•     –Ki-4: A radioimmunoconstruct targeting the cell
    131I

  surface marker CD30 labeled with I-131
• Patients
     – 22 patients with relapsed, refractory, documented CD30+ HD
• Toxicity:
     – Hematologic toxicity was significant and prolonged, with 33%
       grade IV hematologic toxicity and a median time to nadir of 5
       weeks
• Response:
     – The overall response rate was 27%, with 1 CR lasting 5 months
       and 5 PR (median duration of response 4 months)




                          J Clin Oncol 2005;23:4669-4678
Haematologica 2005; 90:1680-1692
Current Opinion in Investigational Drugs 2004 5(12):1262-1267
           Rituximab in LPHD:
 German Hodgkin Lymphoma Study Group
• 14 patients, including 10 with LPHD, 2 with
  transformed HD and 1 with CD20+
  classical HD enrolled
  – Rituximab 375 mg/m2 weekly for 4 weeks
  – Response
     • ORR 86%, with 8 CR and 4PR
     • Median duration of response had not yet been
       reached at >20months of follow-up



                      Blood 2003;101:420-424
               Rituximab in LPHD:
              Another Phase II Trial
• 22 patients with LPHD
    – 10 had recurrent disease
    – 12 were previously untreated
• Response
    – ORR was 100%; 9 patients (41%) with CR, 1 patient (5%) with CRu and
      12 patients (54%) with PR.
    – Trend toward a lower probability of CR in patients with larger lymph
      nodes, disease on both sides of the diaphragm and more than 2
      involved nodal regions.
• Duration of Response
    – Responses were shorter-lived than in the German study
    – The nine patients who relapsed did so a median of 9 months from
      initiation of therapy
• Repeat treatment with rituximab in 3 of the relapsed patients
  resulted in one CR and two with stable disease


                             Blood 2003;101:4285-4289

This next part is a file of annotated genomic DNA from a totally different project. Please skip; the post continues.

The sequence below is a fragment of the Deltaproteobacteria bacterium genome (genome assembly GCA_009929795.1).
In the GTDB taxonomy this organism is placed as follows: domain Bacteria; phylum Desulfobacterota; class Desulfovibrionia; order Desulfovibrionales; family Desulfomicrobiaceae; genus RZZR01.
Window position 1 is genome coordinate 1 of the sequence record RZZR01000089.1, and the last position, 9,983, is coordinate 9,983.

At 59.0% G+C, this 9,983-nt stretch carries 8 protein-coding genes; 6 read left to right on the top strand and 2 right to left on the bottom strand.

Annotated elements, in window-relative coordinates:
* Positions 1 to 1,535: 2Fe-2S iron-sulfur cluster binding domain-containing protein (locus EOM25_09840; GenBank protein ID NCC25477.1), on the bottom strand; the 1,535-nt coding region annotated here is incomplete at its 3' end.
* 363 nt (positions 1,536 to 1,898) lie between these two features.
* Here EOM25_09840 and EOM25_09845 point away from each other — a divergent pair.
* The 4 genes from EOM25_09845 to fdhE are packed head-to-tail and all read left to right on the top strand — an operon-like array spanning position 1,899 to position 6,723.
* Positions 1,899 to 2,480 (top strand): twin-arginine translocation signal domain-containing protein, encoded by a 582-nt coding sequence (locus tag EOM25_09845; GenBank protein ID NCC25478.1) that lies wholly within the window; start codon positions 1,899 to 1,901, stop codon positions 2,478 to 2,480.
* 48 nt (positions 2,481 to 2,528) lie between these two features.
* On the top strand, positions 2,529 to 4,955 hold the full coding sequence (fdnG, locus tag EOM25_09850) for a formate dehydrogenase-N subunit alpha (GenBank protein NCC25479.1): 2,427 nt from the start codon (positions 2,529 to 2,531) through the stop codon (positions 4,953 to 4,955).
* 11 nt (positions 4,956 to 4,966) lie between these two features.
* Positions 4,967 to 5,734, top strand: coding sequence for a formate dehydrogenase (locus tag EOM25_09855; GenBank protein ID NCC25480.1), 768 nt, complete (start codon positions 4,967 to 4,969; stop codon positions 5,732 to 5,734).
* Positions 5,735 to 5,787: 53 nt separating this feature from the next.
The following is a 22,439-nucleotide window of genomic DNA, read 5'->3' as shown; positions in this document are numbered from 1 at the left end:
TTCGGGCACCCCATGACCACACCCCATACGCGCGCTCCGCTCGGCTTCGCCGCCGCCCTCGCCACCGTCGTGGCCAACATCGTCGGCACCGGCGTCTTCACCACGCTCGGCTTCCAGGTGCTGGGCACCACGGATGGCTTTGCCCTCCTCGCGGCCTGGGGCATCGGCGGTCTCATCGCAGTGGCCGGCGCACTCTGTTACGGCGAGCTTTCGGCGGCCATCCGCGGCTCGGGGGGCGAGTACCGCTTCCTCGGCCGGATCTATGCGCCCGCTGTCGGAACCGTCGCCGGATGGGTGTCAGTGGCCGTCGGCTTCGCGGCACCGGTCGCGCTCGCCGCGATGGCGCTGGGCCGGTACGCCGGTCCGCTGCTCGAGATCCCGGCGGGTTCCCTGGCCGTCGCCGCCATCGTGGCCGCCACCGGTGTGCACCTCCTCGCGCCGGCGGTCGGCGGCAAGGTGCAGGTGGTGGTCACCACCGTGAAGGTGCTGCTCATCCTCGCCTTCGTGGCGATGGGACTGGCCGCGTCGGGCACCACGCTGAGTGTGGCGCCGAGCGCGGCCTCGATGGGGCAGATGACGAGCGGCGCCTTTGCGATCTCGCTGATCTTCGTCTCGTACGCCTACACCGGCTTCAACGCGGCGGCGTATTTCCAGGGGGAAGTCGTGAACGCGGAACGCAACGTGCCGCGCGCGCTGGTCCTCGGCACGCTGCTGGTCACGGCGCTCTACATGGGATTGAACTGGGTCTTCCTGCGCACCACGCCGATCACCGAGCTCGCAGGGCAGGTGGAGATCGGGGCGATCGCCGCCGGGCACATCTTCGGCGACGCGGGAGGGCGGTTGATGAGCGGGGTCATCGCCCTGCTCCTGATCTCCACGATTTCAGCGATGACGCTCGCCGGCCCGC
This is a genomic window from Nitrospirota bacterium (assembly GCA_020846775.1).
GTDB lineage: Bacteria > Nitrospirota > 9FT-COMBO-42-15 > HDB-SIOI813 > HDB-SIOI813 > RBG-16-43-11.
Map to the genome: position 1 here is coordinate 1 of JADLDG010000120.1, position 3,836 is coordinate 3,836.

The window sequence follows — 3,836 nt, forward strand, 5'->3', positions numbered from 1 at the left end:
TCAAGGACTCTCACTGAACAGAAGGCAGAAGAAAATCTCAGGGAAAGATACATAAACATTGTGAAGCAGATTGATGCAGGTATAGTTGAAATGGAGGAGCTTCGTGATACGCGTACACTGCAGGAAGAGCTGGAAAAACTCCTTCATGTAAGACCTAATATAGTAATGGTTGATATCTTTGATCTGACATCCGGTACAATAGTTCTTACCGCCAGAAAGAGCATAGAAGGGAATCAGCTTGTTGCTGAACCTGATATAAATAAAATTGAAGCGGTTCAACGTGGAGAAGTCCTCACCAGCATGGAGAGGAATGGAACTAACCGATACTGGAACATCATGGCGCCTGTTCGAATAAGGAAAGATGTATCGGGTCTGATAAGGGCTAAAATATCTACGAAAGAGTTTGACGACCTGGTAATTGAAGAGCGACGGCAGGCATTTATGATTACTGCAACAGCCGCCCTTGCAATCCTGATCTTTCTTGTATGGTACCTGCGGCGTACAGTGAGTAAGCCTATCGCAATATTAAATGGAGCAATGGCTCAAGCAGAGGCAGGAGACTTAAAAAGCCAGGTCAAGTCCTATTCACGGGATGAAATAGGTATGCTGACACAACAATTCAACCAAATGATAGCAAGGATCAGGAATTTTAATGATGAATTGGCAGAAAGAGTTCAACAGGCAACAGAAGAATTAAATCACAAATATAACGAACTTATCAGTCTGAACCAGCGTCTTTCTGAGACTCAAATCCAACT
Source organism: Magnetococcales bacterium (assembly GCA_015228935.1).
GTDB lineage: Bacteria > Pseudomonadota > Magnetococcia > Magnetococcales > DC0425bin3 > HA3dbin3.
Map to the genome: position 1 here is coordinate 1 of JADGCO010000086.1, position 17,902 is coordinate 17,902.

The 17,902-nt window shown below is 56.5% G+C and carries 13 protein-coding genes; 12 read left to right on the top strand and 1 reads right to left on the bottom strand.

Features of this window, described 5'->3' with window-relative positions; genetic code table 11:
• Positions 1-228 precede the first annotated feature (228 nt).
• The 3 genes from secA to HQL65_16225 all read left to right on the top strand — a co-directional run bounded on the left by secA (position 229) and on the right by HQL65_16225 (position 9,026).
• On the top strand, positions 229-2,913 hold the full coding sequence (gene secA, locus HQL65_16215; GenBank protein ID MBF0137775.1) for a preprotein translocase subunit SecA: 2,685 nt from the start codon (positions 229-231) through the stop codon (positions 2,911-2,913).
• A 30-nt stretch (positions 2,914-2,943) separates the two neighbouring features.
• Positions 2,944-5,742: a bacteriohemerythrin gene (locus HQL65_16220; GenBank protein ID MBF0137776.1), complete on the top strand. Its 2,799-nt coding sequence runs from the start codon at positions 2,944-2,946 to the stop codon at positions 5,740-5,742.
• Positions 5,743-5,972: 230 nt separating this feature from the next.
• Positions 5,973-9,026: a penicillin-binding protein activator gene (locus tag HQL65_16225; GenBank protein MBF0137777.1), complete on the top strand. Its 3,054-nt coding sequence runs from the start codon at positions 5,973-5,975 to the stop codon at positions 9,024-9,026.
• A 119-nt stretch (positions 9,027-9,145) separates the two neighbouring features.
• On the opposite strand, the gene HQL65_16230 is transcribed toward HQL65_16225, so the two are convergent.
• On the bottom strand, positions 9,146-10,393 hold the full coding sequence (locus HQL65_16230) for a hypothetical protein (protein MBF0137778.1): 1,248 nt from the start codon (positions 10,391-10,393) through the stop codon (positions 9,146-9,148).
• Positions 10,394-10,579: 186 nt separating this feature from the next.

SGN30
• Anti CD-30 chimeric monoclonal antibody
• Activity
  – In vitro, SGN-30 induces arrest of growth and
    increases the proportion of apoptotic cells
• Synergy in HD cell line
  – Combinations of SGN-30 with chemotherapeutic
    agents active in HD (including doxorubicin,
    bleomycin, vinblastine, dacarbazine, ifosfamide,
    carboplatin and etoposide) resulted in at least additive
    cytotoxicity, and synergy in some combinations

                      Cancer Res 2002;62:3736-3742
                 ASH Annual Meeting Abstracts 2004;104:2639
                        Leukemia 2005;19:1648-55
                           SGN-30
• Phase 1 single-dose study
  – Patients
     • 13 patients with CD30+ malignancies
     • 9 had relapsed HD
  – Dosing
     • The first 6 patients received a single dose of 1, 2, 4, 7.5, 10
       and 15 mg/kg
     • The next 7 patients were treated with 12.5 mg/kg
  – Responses
     • One HD patient experienced a PR
     • One ALCL patient with PR


                  ASH Annual Meeting Abstracts 2002:1403a [Abstract]
                           SGN-30
• Multi-dose Phase I dose escalation study
  – Patients
     • 24 patients were enrolled
     • 21 patients with HD
  – Dosing
     • Cohorts of six patients received 6 weekly infusions of SGN-
       30 at doses of 2, 4, 8 and 12mg/kg
  – Toxicities
     • nausea, fever, anorexia, myalgias, headache and pruritis
       occurred in less than 15% of patients
  – Responses
     • Four of the 21 HD patients had stable disease, but no
       objective responses were seen.


                 ASH Annual Meeting Abstracts 2003;102:Abstract 2390
                          SGN-30
• Phase II study
  – 15 patients with relapsed HD enrolled
  – Subjects received SGN-30 6mg/kg IV weekly for 6
    weeks.
  – Of the initial 12 patients evaluable for response, 6 had
    stabilization of disease for a mean duration of 4.8
    months
  – In the 12mg/kg cohort, 7 patients had been enrolled
    with no grade 3/4 toxicities
     • The one patient in this cohort evaluable for response had
       progressive disease


                   ASH Annual Meeting Abstracts 2004;104:2635
               ASCO Annual Meeting Proceedings 2005;23:2553[Abstract]
                          MDX-060
• Anti-CD30 antibody
   – binds to a different epitope than does SGN-30
• Mouse HD model
   – MDX-060 resulted in regression of established localized tumor
• Potential synergy
   – Combinations of MDX-060 with fludarabine, gemcitabine, etoposide,
     maphosphamide (the active cyclophosphamide metabolite), and
     dexamethasone resulted in additive or even superadditive increases in
     apoptosis in some CD30+ HD cell lines
   – Treatment of several CD30+ HD cell lines with MDX-060 followed by